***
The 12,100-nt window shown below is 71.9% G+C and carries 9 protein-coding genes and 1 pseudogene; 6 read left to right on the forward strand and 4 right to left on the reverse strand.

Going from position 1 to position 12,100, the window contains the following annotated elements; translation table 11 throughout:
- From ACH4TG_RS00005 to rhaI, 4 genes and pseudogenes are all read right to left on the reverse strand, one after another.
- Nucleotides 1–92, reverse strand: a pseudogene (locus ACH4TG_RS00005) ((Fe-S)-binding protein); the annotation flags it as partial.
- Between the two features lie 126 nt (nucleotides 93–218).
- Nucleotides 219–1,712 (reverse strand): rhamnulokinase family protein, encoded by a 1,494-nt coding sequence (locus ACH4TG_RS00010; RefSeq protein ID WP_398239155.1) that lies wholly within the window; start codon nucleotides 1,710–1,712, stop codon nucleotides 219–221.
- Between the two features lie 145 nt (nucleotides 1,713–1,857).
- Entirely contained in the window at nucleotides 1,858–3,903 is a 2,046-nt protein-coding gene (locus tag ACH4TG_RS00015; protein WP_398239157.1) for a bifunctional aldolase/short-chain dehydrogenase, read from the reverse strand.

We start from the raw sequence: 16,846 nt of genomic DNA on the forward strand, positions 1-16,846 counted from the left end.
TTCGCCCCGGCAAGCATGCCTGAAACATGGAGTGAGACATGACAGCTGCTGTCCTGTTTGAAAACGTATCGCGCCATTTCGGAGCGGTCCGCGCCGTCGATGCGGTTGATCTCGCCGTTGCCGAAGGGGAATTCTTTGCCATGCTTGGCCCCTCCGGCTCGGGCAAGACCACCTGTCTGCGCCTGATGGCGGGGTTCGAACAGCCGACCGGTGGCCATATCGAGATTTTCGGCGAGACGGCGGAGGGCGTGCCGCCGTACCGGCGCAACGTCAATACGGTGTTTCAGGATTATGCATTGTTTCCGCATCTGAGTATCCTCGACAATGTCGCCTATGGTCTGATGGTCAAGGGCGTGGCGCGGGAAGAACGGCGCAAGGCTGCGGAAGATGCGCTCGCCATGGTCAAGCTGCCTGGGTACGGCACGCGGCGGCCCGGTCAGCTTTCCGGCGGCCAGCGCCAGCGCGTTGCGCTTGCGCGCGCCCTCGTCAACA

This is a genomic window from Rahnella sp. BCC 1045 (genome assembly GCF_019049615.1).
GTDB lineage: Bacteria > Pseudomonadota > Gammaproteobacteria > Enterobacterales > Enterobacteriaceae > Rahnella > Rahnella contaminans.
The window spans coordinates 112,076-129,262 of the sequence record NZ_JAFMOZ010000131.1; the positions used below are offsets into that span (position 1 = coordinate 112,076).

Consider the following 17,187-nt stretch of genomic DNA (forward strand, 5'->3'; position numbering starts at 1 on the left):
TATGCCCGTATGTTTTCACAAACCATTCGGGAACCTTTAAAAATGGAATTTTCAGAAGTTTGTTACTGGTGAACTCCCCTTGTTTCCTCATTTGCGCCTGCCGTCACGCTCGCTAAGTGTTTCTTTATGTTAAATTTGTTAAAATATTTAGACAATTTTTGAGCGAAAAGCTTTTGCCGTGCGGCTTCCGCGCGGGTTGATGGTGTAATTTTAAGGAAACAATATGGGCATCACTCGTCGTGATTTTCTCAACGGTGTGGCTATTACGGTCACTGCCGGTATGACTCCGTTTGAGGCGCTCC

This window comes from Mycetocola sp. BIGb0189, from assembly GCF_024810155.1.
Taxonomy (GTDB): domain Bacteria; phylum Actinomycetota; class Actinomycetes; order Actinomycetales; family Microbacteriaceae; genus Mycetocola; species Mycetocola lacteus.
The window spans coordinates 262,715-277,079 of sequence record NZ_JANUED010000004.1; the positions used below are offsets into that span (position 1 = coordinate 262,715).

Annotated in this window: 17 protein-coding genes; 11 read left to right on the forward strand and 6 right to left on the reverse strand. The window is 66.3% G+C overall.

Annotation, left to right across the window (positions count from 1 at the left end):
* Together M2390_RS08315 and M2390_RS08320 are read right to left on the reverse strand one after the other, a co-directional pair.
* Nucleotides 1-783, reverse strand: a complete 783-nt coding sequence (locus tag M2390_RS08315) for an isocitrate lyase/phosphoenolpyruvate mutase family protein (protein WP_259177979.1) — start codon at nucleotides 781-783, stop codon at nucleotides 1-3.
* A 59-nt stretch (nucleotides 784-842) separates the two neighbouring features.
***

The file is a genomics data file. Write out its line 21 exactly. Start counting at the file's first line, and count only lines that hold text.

* Together M2390_RS08315 and M2390_RS08320 are read right to left on the reverse strand one after the other, a co-directional pair.